Farewell to Summer 2012

At last, a welcome respite from torrential autumnal downpours. All the rain. This morning bears a crispness in the air, a low maturing sun enclosed in a sky of pure blue: Winter is lurking.

Looking down on the withering rain scattered garden. Leaves fall. Blighted yellow. Exhausted.

Farewell to Summer 2012 with its miraculous fusion of colour, the very last of the magical gardens inspired and nurtured by my late mother.

Nothing is immortal.

Fork, spade, secateurs, rake and, my quiet, noble and unhurried companion Robin Redbreast, all set in motion.

The autumn clean-up.

Summer Garden Splendour In Ireland – Restoring The Five Senses

Listen to the silence of this truly beautiful garden in the early evening where the sun strokes everything with a hue of gold.

Pause and listen.

The silence, only enhanced by the humming of bees and the chirping of birds, will lead you to close your eyes and feel the magic.

A gentle breeze.

Breath in the delicate sweet scents drifting in the air.

Healing.

A garden of free thoughts, quiet contemplation, joyful anticipation and beautiful dreams: The birds and the bees, the flowers and the trees, the soil and the sky.

To cultivate a garden is to cultivate a soul.

My Mother’s garden.

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Autumn is here and winter is approaching… So says the red-breasted robin

Was cutting the grass at the front of the house this afternoon when out of the bush appeared a plump bird with fine, large eyes, a bright orange-red breast, face, throat and cheeks edged with grey, a whitish belly and brown upper parts – the Robin Red-Breast. This sweet, cheering friend has been nesting in the holly bush for three consecutive years. She is quite protective, and I guess the clamor of the lawn-mower had her checking out what I was doing.  Known as the gardener’s friend, robins are quite unafraid of people and like to come close when anyone is digging the soil in order to look out for juicy earthworms and other food freshly turned up.

….and so autumn is here….

The first deceased leaves, soon to be falling all around in golden splendour, are already dry and crisp underfoot; darker evenings are drawing in, and a cool breeze portends the arrival of autumn. Yet, none more so then the jolly music of the Robin Red-Breast, the autumn singer.

While in spring and summer her voice is lost in the cacophony of other birds, it is in autumn that her sweet song is clear.  It is also in autumn when the robin recovers her shedded red breast, a gesture to the approach of winter.

Robin Red-breast

“Good-bye, good-bye to Summer!

For Summer’s nearly done;

The garden smiling faintly,

Cool breezes in the sun;

Our Thrushes now are silent,

Our Swallows flown away,

But Robin’s here, in coat of brown,

With ruddy breast-knot gay.

Robin, Robin Redbreast,

O Robin dear!

Robin singing sweetly

In the falling of the year.

 

Bright yellow, red, and orange,

The leaves come down in hosts;

The trees are Indian Princes,

But soon they’ll turn to Ghosts;

The scanty pears and apples

Hang russet on the bough,

It’s Autumn, Autumn, Autumn late,

‘Twill soon be Winter now.

Robin, Robin Redbreast,

O Robin dear!

And welaway! my Robin,

For pinching times are near.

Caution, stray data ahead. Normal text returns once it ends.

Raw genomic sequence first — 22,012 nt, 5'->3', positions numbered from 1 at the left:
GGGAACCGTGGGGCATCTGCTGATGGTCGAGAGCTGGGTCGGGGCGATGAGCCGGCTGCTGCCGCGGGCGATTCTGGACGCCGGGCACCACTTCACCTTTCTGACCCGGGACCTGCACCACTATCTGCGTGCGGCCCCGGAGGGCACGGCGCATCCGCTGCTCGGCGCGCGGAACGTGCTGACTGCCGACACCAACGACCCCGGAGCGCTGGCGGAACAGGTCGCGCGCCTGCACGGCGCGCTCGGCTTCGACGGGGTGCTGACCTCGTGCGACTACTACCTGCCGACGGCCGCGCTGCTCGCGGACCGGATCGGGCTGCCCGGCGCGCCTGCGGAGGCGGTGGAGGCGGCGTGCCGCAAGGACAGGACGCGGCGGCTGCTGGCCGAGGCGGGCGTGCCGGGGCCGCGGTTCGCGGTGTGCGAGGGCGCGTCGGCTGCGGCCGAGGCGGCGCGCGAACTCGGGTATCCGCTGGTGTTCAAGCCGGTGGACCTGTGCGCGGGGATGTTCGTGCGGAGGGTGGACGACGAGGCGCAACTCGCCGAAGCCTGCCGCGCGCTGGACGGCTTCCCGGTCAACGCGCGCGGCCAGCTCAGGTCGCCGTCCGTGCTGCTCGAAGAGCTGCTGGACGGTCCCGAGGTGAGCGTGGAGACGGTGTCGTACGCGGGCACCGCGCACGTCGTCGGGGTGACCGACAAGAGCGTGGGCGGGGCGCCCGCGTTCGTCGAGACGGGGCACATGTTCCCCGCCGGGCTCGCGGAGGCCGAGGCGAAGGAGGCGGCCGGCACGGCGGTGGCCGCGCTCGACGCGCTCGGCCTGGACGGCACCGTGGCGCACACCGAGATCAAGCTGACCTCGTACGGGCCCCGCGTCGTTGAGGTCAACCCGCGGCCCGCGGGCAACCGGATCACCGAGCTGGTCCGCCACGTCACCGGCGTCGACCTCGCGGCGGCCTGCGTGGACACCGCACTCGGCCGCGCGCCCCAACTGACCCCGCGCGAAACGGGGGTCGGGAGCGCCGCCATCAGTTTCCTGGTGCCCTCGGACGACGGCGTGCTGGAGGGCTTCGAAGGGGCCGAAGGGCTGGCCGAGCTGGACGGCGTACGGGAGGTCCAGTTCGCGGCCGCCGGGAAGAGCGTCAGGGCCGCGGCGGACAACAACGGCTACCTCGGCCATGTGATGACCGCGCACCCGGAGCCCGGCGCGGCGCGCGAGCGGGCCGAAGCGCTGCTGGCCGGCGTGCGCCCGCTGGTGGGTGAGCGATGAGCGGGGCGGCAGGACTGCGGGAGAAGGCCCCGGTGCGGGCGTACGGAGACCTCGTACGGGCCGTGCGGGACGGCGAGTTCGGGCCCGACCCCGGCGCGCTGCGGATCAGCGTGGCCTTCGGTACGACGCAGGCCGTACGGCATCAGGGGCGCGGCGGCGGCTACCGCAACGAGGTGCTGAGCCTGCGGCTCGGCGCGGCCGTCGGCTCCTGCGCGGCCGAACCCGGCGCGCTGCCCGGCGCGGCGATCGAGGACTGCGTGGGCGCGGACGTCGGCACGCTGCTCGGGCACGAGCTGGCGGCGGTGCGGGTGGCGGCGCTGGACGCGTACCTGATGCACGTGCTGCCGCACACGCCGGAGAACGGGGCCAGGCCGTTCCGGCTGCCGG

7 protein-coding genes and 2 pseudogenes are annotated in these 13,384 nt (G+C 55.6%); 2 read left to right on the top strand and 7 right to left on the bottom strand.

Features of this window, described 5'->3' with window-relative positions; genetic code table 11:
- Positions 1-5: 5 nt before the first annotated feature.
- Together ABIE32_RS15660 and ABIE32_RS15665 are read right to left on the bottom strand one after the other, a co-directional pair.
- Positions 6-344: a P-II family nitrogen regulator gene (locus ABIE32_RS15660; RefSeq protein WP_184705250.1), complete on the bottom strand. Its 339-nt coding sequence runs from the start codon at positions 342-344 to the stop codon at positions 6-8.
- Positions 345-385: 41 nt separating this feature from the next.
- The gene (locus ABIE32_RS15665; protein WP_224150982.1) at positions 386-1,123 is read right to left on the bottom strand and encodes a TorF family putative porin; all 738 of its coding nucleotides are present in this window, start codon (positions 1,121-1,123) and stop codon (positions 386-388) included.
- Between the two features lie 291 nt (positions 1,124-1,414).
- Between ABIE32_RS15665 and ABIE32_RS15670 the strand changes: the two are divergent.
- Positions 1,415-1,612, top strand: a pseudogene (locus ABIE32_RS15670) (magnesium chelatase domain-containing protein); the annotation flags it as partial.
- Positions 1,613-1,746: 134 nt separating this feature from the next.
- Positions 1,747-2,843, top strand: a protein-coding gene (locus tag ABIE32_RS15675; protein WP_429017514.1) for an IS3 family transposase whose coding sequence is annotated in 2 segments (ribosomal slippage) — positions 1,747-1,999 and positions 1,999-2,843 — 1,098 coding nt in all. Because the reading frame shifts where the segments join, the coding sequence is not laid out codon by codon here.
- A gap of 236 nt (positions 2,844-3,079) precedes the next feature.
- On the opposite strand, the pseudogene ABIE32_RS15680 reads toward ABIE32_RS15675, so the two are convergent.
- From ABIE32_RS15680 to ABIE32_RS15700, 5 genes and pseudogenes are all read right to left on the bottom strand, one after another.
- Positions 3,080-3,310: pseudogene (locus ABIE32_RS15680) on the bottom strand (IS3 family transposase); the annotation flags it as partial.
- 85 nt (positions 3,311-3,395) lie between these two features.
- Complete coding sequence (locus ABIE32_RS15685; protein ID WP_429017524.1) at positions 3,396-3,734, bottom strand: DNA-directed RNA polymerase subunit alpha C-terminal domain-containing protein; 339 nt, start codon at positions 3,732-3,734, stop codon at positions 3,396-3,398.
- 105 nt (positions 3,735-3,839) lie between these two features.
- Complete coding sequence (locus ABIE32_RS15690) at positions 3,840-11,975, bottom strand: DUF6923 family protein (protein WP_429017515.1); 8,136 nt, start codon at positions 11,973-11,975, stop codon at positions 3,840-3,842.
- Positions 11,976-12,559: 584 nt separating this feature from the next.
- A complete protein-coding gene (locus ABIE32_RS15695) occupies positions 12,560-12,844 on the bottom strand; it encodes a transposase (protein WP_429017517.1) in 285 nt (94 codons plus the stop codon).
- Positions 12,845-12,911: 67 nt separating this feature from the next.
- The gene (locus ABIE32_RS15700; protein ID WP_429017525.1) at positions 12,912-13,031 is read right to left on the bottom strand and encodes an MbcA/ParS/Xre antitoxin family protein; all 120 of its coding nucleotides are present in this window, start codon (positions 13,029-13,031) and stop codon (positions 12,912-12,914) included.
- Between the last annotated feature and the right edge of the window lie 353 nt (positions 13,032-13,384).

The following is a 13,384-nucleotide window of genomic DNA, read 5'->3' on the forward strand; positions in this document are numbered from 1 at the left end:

The fireside for the Cricket,

The wheatstack for the Mouse,

When trembling night-winds whistle

And moan all round the house;

The frosty ways like iron,

The branches plumed with snow, —

Alas! in Winter, dead and dark,

Where can poor Robin go?

Robin, Robin Redbreast,

O Robin dear!

And a crumb of bread for Robin,

His little heart to cheer.

                                                                                    By William Allingham (1824-1829)

[William Allingham, born at Ballyshannon, Ireland., published and edited verse from 1850 to his death in London on November 18, 1889.  He was buried in St. Anne’s Church cemetery, Ballyshannon]

autumn-is-here-and-winter-is-approaching-so-says-robin-red-breast autumn-is-here-and-winter-is-approaching-so-says-robin-red-breast3

 

“The Lake Isle Of Innisfree’, by William Butler Yeats

The ‘Lake isle of Innisfree‘ was written by Ireland‘s greatest poet, William Butler Yeats, in a quiet moment of nostalgia for his native land. He was a man of extraordinary ability and was awarded the Nobel prize for literature in 1923.

The ‘Lake isle of Innisfree‘, which was much loved by my late father and is also my favourite poem, reveals a place of enchantment comparable to the dramatic images of Ireland‘s natural beauty as seen through my eyes.

"...and a small cabin build there  of clay and wattles made... "
“…and a small cabin build there
of clay and wattles made… “

 

“I will arise and go now, and go to Innisfree,

and a small cabin build there, of clay and wattles made:

Nine bean rows will I have there, a hive for the honey bee,

and live alone in the bee-loud glade.

 

"..and live alone in the bee-loud glade.."
“..and live alone in the bee-loud glade..”

And I shall have some peace there,for peace comes dropping slow,

dropping from the veils of the morning to where the cricket sings;

There midnight’s all a glimmer, and noon a purple glow,

and evening full of the linnet’s wings.

 

"..and evening full of the linnet's wings.."
“..and evening full of the linnet’s wings..”

I will arise and go now, for always night and day,

I hear lake waters lapping with low sounds by the shore;

While I stand on the roadway, or on the pavements grey,

I hear it in the deep heart’s core. 

"..I hear lake waters lapping with low sounds by the shore.."
“..I hear lake waters lapping with low sounds by the shore..”

William Butler Yeats (Circa.1890).